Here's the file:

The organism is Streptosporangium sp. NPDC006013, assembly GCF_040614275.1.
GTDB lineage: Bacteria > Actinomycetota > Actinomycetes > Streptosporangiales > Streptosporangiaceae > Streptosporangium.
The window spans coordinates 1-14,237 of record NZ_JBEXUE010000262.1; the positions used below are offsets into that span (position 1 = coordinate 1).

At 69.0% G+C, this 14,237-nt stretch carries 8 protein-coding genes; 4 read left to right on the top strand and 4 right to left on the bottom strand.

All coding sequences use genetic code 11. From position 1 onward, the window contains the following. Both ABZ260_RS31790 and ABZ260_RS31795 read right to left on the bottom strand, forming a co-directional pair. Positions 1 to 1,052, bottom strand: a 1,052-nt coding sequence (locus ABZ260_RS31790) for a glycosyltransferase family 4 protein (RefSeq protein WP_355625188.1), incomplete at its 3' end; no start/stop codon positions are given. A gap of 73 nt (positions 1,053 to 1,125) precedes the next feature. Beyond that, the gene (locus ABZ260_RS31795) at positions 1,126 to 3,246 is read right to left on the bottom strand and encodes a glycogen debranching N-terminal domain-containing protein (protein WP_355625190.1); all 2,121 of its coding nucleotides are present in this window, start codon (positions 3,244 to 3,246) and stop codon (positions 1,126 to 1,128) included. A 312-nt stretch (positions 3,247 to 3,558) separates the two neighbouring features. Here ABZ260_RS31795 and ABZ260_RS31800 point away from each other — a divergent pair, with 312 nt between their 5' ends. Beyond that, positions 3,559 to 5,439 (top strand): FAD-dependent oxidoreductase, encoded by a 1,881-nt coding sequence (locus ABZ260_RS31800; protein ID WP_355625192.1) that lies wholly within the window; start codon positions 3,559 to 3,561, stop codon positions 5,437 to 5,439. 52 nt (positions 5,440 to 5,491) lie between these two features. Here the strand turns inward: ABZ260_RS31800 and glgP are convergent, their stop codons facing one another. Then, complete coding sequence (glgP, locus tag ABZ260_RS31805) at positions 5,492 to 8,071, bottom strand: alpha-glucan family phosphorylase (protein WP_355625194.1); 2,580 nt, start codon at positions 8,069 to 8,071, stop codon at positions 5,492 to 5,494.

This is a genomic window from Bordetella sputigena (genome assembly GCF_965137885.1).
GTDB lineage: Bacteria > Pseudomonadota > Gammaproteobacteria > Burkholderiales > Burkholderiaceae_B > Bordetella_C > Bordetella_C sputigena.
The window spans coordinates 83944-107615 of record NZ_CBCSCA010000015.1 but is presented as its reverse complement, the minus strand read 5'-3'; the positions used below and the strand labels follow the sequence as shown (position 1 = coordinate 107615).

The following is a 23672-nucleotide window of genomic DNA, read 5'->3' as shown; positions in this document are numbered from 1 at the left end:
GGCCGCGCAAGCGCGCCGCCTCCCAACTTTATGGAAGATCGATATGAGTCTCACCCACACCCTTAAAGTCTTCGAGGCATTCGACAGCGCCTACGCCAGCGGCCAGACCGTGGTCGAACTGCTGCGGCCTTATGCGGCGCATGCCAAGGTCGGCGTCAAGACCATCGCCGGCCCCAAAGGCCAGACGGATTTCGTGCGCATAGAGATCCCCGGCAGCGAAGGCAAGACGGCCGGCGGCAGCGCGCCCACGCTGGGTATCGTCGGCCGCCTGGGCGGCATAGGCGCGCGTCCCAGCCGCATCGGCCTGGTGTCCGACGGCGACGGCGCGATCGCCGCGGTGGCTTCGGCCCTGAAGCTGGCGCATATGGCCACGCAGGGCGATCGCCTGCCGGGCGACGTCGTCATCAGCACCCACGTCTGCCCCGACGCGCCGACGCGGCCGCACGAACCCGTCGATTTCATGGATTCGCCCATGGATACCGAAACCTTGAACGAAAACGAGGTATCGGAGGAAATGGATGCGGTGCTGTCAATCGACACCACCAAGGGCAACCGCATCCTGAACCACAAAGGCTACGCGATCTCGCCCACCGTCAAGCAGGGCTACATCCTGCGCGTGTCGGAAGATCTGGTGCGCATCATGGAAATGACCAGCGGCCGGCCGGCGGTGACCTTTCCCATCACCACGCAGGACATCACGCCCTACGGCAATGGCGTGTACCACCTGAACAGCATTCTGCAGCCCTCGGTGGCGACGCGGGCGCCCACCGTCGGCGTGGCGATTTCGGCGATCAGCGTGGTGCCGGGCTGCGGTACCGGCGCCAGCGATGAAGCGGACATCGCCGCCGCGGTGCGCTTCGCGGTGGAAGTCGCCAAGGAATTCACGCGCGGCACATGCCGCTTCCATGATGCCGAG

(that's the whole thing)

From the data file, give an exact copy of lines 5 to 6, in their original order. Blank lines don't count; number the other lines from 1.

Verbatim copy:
All coding sequences use genetic code 11. From position 1 onward, the window contains the following. Both ABZ260_RS31790 and ABZ260_RS31795 read right to left on the bottom strand, forming a co-directional pair. Positions 1 to 1,052, bottom strand: a 1,052-nt coding sequence (locus ABZ260_RS31790) for a glycosyltransferase family 4 protein (RefSeq protein WP_355625188.1), incomplete at its 3' end; no start/stop codon positions are given. A gap of 73 nt (positions 1,053 to 1,125) precedes the next feature. Beyond that, the gene (locus ABZ260_RS31795) at positions 1,126 to 3,246 is read right to left on the bottom strand and encodes a glycogen debranching N-terminal domain-containing protein (protein WP_355625190.1); all 2,121 of its coding nucleotides are present in this window, start codon (positions 3,244 to 3,246) and stop codon (positions 1,126 to 1,128) included. A 312-nt stretch (positions 3,247 to 3,558) separates the two neighbouring features. Here ABZ260_RS31795 and ABZ260_RS31800 point away from each other — a divergent pair, with 312 nt between their 5' ends. Beyond that, positions 3,559 to 5,439 (top strand): FAD-dependent oxidoreductase, encoded by a 1,881-nt coding sequence (locus ABZ260_RS31800; protein ID WP_355625192.1) that lies wholly within the window; start codon positions 3,559 to 3,561, stop codon positions 5,437 to 5,439. 52 nt (positions 5,440 to 5,491) lie between these two features. Here the strand turns inward: ABZ260_RS31800 and glgP are convergent, their stop codons facing one another. Then, complete coding sequence (glgP, locus tag ABZ260_RS31805) at positions 5,492 to 8,071, bottom strand: alpha-glucan family phosphorylase (protein WP_355625194.1); 2,580 nt, start codon at positions 8,069 to 8,071, stop codon at positions 5,492 to 5,494.

This is a genomic window from Bordetella sputigena (genome assembly GCF_965137885.1).